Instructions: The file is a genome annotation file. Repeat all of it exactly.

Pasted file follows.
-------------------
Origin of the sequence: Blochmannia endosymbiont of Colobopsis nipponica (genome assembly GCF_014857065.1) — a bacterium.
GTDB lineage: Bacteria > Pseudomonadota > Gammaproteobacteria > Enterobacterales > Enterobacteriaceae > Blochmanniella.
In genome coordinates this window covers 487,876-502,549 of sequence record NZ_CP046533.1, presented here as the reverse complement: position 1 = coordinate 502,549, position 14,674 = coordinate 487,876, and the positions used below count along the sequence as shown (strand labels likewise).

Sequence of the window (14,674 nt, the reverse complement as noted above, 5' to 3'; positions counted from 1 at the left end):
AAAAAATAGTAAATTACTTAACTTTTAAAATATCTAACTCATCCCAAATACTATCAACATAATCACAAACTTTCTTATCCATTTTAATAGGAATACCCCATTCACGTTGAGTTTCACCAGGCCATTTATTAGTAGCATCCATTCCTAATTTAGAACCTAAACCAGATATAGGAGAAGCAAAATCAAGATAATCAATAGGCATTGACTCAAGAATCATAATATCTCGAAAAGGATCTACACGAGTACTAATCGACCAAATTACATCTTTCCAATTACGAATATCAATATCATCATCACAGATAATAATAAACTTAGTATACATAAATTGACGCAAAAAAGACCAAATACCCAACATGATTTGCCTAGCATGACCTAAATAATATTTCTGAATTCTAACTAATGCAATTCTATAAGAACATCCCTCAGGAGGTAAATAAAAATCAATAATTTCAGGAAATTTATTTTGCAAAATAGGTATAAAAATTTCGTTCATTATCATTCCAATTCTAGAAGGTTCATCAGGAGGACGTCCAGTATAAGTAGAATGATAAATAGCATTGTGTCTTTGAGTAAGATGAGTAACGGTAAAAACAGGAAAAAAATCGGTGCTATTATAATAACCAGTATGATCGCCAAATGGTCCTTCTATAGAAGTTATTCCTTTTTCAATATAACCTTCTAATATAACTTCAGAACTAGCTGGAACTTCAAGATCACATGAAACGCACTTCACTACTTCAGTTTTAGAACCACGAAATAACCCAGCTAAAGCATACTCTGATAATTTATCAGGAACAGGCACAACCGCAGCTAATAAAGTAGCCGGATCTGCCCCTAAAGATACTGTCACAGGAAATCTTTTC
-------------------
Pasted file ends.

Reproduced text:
Origin of the sequence: Blochmannia endosymbiont of Colobopsis nipponica (genome assembly GCF_014857065.1) — a bacterium.
GTDB lineage: Bacteria > Pseudomonadota > Gammaproteobacteria > Enterobacterales > Enterobacteriaceae > Blochmanniella.
In genome coordinates this window covers 487,876-502,549 of sequence record NZ_CP046533.1, presented here as the reverse complement: position 1 = coordinate 502,549, position 14,674 = coordinate 487,876, and the positions used below count along the sequence as shown (strand labels likewise).

Sequence of the window (14,674 nt, the reverse complement as noted above, 5' to 3'; positions counted from 1 at the left end):
AAAAAATAGTAAATTACTTAACTTTTAAAATATCTAACTCATCCCAAATACTATCAACATAATCACAAACTTTCTTATCCATTTTAATAGGAATACCCCATTCACGTTGAGTTTCACCAGGCCATTTATTAGTAGCATCCATTCCTAATTTAGAACCTAAACCAGATATAGGAGAAGCAAAATCAAGATAATCAATAGGCATTGACTCAAGAATCATAATATCTCGAAAAGGATCTACACGAGTACTAATCGACCAAATTACATCTTTCCAATTACGAATATCAATATCATCATCACAGATAATAATAAACTTAGTATACATAAATTGACGCAAAAAAGACCAAATACCCAACATGATTTGCCTAGCATGACCTAAATAATATTTCTGAATTCTAACTAATGCAATTCTATAAGAACATCCCTCAGGAGGTAAATAAAAATCAATAATTTCAGGAAATTTATTTTGCAAAATAGGTATAAAAATTTCGTTCATTATCATTCCAATTCTAGAAGGTTCATCAGGAGGACGTCCAGTATAAGTAGAATGATAAATAGCATTGTGTCTTTGAGTAAGATGAGTAACGGTAAAAACAGGAAAAAAATCGGTGCTATTATAATAACCAGTATGATCGCCAAATGGTCCTTCTATAGAAGTTATTCCTTTTTCAATATAACCTTCTAATATAACTTCAGAACTAGCTGGAACTTCAAGATCACATGAAACGCACTTCACTACTTCAGTTTTAGAACCACGAAATAACCCAGCTAAAGCATACTCTGATAATTTATCAGGAACAGGCACAACCGCAGCTAATAAAGTAGCCGGATCTGCCCCTAAAGATACTGTCACAGGAAATCTTTTC